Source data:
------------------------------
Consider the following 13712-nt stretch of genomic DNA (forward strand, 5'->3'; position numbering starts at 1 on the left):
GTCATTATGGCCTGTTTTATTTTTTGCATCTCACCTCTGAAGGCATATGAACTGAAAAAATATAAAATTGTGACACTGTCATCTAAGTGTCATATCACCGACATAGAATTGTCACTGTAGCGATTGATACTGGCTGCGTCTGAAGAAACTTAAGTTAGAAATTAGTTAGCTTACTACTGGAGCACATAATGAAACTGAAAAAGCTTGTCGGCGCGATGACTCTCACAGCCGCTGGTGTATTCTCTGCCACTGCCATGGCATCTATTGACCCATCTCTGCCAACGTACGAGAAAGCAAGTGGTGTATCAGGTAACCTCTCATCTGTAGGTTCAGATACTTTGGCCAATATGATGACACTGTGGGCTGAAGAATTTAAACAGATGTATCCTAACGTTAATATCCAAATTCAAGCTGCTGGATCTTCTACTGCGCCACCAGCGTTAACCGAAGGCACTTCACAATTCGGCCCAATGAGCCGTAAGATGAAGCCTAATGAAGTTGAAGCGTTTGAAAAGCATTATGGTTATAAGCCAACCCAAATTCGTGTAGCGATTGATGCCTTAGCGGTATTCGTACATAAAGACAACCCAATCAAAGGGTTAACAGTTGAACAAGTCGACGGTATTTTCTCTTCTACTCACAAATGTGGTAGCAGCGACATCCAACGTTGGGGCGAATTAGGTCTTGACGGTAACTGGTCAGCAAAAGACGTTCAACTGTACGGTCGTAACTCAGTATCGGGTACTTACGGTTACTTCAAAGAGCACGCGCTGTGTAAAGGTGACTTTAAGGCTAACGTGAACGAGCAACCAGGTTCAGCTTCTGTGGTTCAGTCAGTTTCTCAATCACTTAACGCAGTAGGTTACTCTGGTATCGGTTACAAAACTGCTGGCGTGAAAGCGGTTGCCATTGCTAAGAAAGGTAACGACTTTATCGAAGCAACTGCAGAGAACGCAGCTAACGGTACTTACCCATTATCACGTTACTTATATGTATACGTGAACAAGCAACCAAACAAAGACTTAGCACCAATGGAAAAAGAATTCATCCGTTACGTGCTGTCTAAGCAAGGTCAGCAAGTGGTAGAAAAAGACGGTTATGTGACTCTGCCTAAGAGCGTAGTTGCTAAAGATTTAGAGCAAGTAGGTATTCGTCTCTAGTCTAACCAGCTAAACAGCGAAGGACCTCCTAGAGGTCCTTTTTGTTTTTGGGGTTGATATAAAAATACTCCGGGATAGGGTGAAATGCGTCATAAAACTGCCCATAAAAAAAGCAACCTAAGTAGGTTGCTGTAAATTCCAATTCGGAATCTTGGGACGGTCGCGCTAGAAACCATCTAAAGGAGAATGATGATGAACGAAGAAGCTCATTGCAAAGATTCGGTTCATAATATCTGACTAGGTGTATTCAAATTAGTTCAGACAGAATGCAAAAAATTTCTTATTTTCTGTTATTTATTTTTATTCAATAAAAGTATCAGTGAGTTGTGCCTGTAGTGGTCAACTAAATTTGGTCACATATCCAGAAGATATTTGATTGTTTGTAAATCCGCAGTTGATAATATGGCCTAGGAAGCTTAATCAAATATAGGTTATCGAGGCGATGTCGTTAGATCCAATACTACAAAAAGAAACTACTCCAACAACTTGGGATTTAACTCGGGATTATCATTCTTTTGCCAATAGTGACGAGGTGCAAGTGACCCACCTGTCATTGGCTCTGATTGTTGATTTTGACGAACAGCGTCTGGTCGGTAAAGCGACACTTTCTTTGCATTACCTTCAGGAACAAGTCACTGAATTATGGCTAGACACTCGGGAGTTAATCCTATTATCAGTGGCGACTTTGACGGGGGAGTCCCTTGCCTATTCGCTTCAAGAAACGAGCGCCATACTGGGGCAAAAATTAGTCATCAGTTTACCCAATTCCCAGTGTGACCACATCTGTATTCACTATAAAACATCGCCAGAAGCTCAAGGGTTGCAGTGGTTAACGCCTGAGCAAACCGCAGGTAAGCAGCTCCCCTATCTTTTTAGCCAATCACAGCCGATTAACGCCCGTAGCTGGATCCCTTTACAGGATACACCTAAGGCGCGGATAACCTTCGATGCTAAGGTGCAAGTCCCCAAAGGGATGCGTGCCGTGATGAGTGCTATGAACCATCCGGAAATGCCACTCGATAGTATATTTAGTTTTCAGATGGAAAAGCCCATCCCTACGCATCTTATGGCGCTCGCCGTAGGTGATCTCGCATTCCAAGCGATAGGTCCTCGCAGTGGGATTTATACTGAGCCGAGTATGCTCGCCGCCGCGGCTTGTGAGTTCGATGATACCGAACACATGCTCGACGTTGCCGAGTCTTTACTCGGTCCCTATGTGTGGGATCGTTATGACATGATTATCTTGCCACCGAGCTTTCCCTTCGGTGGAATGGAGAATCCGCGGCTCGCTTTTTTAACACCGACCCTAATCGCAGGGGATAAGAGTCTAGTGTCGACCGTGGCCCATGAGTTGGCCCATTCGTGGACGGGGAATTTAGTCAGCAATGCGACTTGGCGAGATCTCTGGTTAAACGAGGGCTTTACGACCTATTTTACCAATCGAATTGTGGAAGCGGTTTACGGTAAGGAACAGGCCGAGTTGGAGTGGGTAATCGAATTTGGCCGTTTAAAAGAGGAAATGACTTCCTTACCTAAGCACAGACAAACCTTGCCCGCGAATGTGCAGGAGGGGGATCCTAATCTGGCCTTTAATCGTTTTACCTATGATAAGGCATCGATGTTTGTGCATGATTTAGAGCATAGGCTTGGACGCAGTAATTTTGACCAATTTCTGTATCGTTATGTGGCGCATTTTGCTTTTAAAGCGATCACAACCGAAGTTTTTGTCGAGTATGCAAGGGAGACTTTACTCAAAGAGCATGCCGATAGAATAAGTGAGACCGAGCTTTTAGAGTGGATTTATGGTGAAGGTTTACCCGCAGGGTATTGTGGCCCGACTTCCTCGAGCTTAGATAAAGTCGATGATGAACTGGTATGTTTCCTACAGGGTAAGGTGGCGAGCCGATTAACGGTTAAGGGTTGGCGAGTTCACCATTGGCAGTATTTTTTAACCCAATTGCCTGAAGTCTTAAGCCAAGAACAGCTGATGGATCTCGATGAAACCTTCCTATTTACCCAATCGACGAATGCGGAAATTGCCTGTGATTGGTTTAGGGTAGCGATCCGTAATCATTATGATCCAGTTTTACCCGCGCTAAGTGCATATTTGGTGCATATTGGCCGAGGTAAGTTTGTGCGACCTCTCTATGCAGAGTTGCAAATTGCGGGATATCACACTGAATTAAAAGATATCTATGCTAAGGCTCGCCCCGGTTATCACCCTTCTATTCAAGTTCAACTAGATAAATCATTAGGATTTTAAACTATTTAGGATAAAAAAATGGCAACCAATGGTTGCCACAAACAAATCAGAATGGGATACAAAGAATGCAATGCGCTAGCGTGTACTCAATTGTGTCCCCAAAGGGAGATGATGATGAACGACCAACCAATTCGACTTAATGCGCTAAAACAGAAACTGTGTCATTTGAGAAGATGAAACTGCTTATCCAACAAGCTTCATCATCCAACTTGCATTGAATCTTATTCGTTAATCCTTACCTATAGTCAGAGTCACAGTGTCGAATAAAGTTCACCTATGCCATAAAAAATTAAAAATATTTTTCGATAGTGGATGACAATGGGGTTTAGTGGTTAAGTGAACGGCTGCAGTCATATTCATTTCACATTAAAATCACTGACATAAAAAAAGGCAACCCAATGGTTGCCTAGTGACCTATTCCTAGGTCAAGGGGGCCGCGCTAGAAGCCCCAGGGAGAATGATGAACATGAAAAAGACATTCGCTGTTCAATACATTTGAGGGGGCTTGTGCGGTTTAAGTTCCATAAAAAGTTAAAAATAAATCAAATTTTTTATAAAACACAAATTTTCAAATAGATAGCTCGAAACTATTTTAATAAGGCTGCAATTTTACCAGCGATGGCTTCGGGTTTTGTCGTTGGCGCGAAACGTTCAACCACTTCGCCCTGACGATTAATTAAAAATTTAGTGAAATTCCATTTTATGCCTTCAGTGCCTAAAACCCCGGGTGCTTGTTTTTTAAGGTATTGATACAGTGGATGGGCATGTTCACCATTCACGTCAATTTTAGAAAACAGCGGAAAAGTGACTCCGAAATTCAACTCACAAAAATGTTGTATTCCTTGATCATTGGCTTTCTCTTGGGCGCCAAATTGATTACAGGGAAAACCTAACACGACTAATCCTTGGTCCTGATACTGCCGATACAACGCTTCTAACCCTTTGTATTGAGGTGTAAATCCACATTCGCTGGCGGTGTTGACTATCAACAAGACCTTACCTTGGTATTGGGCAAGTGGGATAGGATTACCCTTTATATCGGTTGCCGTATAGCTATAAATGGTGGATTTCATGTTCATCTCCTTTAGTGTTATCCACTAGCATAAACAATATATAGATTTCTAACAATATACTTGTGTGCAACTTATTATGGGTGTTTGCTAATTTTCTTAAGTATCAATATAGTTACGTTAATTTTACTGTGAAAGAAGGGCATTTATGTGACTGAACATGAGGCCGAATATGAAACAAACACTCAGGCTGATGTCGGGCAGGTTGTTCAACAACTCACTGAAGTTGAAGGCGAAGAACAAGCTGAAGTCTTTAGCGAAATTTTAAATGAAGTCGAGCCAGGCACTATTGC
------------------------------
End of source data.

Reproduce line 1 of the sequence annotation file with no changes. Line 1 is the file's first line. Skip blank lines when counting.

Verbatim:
Consider the following 13712-nt stretch of genomic DNA (forward strand, 5'->3'; position numbering starts at 1 on the left):